That’s the weird part for me. Your gallery displays great. But when I implement it into my css, it doesn’t work. Unfortunately, I don’t have a working link I can show you as an example, but unless there is something I’m missing about setup (what selectors I should be using to style, etc.) the argyle pattern hates me. lol 

        • http://leaverou.me Lea Verou

          Gah, I must add a note about this, it seems to confuse so many people.You need to add the browser prefixes for the code to actually be used in production (-moz-, -ms-, -o-, -webkit-). The reason the gallery shows the unprefixed code only is just for clarity & readability.

        • http://www.facebook.com/profile.php?id=1011210217 Samantha Barnes

          I was wondering about that, so I just started adding them. I went and examine your direct code and noticed you had added the webkit prefix. Thanks for clarifying though :) 

        • http://leaverou.me Lea Verou

          It needs all prefixes, don’t just add -webkit-! In the gallery there’s a script that detects which prefix the current browser supports and adds that. 

        • http://www.facebook.com/profile.php?id=1011210217 Samantha Barnes

          Yeah I knew that. Thanks though 

        • http://leaverou.me Lea Verou

          Gah, I must add a note about this, it seems to confuse so many people.You need to add the browser prefixes for the code to actually be used in production (-moz-, -ms-, -o-, -webkit-). The reason the gallery shows the unprefixed code only is just for clarity & readability.

  • http://twitter.com/gresleyalan Alan Gresley

    Some wonderful gradient patterns here. I have done a few interesting ones with radial-gradient which I may submit when I can establish that they are under 2kb. I have discovered a bug in Chrome with repeating-linear-gradient when you begin the initial color stop beyond 50% (ie. 51px, 100px or 75px, 100px). It creates a tartan affect when mixing vertical and horizontal repeating-linear-gradient.

  • Pingback: Combining the Cicada Principle with CSS3 Background Gradients | For the Developer

  • http://www.facebook.com/franklovecchio Frank LoVecchio

    Burberry!  It still needs a few tweaks, but I had 15 minutes to spare http://dadeindustries.com/franklovecchio_dev/sandbox/burberry/  

    • http://leaverou.me Lea Verou

      Nice idea! Although I probably can’t add it to the gallery since there’s already a Tartan one there, and the techniques needed are very similar.

  • Martinjgriffiths

    Hi Lea, Would you be willing to add the -ms prefixes to see how these CSS gradients work in IE 10 PP2?

    • http://leaverou.me Lea Verou

      My script already caters for -ms- prefixes. However, it won’t work in IE10 for the same reason it doesn’t work on Firefox 3.6: There’s no way to get the original (unfiltered) style attribute of an element through JS.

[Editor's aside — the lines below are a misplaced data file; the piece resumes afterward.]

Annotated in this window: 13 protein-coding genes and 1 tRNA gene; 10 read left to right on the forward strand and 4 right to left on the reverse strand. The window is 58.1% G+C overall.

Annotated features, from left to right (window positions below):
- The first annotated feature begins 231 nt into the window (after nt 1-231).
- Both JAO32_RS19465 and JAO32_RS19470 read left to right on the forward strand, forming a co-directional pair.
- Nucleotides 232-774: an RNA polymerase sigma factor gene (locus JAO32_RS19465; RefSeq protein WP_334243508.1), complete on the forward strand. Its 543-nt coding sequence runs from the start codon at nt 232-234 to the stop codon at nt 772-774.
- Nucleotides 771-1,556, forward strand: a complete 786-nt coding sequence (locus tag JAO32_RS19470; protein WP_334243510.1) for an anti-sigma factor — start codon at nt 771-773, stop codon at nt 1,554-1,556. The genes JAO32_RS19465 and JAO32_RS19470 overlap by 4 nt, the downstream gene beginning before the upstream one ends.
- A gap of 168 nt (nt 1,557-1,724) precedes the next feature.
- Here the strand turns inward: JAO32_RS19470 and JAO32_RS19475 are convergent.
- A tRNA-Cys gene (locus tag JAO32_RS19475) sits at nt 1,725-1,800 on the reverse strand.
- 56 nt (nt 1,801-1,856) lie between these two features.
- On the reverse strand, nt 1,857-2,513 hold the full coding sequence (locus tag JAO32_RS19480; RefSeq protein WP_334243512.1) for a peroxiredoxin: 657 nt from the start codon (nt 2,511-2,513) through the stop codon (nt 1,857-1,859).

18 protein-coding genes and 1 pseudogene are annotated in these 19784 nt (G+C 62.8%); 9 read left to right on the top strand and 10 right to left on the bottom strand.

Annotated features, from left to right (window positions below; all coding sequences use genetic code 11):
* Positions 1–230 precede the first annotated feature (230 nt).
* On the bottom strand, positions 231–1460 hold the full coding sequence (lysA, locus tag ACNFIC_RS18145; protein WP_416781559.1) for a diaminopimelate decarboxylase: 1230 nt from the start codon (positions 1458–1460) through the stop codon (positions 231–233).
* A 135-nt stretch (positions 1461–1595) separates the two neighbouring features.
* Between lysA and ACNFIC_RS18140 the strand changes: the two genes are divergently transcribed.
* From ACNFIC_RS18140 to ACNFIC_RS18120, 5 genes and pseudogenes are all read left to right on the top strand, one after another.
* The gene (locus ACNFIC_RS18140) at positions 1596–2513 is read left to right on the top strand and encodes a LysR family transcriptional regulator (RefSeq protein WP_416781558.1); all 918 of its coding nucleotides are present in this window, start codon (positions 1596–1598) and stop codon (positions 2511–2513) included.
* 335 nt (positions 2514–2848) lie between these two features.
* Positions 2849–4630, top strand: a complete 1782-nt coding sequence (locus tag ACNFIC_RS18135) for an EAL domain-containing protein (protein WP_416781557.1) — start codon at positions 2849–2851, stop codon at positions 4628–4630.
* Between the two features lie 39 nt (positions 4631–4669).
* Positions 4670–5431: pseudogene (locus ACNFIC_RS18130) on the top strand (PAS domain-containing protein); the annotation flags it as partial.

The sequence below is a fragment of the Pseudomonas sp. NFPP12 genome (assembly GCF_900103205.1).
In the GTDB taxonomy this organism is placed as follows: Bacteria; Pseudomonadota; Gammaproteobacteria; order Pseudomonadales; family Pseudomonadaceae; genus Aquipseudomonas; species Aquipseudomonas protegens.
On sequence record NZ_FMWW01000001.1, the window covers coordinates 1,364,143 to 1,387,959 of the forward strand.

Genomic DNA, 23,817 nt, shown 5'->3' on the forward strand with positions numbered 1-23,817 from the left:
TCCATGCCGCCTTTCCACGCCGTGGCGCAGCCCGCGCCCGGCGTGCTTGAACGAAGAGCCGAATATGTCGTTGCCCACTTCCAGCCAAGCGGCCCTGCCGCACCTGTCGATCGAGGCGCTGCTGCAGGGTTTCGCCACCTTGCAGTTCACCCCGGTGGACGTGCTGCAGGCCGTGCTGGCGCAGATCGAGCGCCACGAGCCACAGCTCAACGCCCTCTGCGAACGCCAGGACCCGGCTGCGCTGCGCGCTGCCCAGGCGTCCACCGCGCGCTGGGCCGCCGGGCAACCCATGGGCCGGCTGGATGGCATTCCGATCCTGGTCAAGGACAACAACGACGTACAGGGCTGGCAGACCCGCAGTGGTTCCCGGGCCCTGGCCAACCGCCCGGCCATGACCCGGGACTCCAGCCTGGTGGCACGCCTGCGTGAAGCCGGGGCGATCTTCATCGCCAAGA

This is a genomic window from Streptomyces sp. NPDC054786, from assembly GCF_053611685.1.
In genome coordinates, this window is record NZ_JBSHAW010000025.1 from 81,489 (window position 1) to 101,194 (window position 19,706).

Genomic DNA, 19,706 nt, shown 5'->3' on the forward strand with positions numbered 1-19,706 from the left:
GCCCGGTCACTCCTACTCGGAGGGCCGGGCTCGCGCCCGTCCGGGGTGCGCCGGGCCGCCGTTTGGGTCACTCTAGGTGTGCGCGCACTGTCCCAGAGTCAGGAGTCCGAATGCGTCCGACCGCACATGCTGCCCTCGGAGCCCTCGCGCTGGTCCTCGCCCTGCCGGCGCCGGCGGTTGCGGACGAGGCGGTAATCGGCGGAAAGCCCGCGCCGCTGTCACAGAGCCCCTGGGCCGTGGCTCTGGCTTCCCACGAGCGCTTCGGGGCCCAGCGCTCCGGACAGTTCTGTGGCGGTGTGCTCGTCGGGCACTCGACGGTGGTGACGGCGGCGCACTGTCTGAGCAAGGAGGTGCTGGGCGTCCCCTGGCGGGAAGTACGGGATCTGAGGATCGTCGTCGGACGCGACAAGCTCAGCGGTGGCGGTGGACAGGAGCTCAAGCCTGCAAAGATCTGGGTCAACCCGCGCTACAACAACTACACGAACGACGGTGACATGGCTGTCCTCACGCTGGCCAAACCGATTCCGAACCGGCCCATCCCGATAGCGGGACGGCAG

• http://www.facebook.com/adriamooney Adria Mooney

    Thanks for this, it’s totally awesome!  I would love to see some step by step tutorials explaining how to create some of the more complicated shapes, like stars for example. 

  • Pingback: CSS3 patterns gallery | Mypixel.se

  • Me

    Nice work, using a variant of one I found here for card backs - http://jsfiddle.net/wE8te/33/

  • Pingback: Innovators of the Web | ClintonNash

  • Simon Pieren

    There is a problem with the pattern “Lined Paper”: The horizontal lines are not visible in Firefox (11). Only when you zoom into the site the lines are visible.. Do you know how to fix this bug?

  • John K.

    Cool. The cubes are amazing. Marrakesh is neat, but (fwiw) doesn’t hold up under changing page zoom (in Chrome).
    Starry Night, while not necessarily the most aesthetic, looks like an early example of the cicada principle, suggesting extension into more complete pseudo-randomness.

    P.S. Congratulations on joining WC3! We’ll be looking forward to injections of rationality and sensibility into the standards.

  • alvaro

    I am getting my degree in Copying and Pasting. I copied the code just as it is on clicking the patterns, I pasted it on my css page and all I get is the background color, but none of the patterns, shapes, changes in transparence, nothing. I am using the pie.htc stuff. When I saved the pie js files in the folder, my editor Eclipse marks several of the pie files as Warning because, it has lots of semicolons missing. but I have just downloaded it, unzipped it and uploaded.

    And another question Lea. Are you married?

    thank you

    Alvaro

    • http://lea.verou.me/ Lea Verou

      You either need to use the appropriate vendor prefixes, or use -prefix-free. PIE has absolutely nothing to do with it.

  • Pingback: Mouse Follow – jQuery ile Nesneleri Mouseye Takip Ettirme | Mintik

  • discover_now

    Thank you for such a wonderful gallery of CSS patterns! I used the

    Carbon fibre. It looks great on my PC across browsers but no pattern is showing on my iPhone or iPad, just the solid background color. Does anyone have this issue? Thanks!

  • Pingback: Animasyonlu jQuery Css3 üst menü örneği | Mintik.com

  • Pingback: CSS gradients: basic to advanced | Getting Unstuck

  • Pingback: AnimeBand – Farklı bir üst menü tasarımı

  • Pingback: Mouseyi takip eden resim